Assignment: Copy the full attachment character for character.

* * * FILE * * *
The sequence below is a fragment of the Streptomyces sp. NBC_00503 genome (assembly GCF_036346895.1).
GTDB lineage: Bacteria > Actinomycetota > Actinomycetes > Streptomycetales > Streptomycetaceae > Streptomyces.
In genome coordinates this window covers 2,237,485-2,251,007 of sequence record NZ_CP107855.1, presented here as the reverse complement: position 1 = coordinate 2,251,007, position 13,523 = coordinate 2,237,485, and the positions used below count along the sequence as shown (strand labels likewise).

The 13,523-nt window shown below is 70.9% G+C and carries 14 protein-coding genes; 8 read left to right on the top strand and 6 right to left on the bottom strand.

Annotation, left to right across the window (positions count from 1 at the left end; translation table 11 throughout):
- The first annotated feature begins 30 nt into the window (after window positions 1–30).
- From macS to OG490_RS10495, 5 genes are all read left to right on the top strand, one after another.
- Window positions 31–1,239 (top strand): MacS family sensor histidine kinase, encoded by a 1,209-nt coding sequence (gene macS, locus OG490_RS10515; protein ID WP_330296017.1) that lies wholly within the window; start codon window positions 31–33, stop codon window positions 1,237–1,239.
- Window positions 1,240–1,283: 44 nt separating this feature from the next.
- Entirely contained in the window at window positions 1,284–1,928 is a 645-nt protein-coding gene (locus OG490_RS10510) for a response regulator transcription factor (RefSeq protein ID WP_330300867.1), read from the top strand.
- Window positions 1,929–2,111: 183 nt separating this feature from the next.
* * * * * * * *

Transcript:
The sequence below is a fragment of the Streptomyces sp. NBC_00503 genome (assembly GCF_036346895.1).
GTDB lineage: Bacteria > Actinomycetota > Actinomycetes > Streptomycetales > Streptomycetaceae > Streptomyces.
In genome coordinates this window covers 2,237,485-2,251,007 of sequence record NZ_CP107855.1, presented here as the reverse complement: position 1 = coordinate 2,251,007, position 13,523 = coordinate 2,237,485, and the positions used below count along the sequence as shown (strand labels likewise).

The 13,523-nt window shown below is 70.9% G+C and carries 14 protein-coding genes; 8 read left to right on the top strand and 6 right to left on the bottom strand.

Annotation, left to right across the window (positions count from 1 at the left end; translation table 11 throughout):
- The first annotated feature begins 30 nt into the window (after window positions 1–30).
- From macS to OG490_RS10495, 5 genes are all read left to right on the top strand, one after another.
- Window positions 31–1,239 (top strand): MacS family sensor histidine kinase, encoded by a 1,209-nt coding sequence (gene macS, locus OG490_RS10515; protein ID WP_330296017.1) that lies wholly within the window; start codon window positions 31–33, stop codon window positions 1,237–1,239.
- Window positions 1,240–1,283: 44 nt separating this feature from the next.
- Entirely contained in the window at window positions 1,284–1,928 is a 645-nt protein-coding gene (locus OG490_RS10510) for a response regulator transcription factor (RefSeq protein ID WP_330300867.1), read from the top strand.
- Window positions 1,929–2,111: 183 nt separating this feature from the next.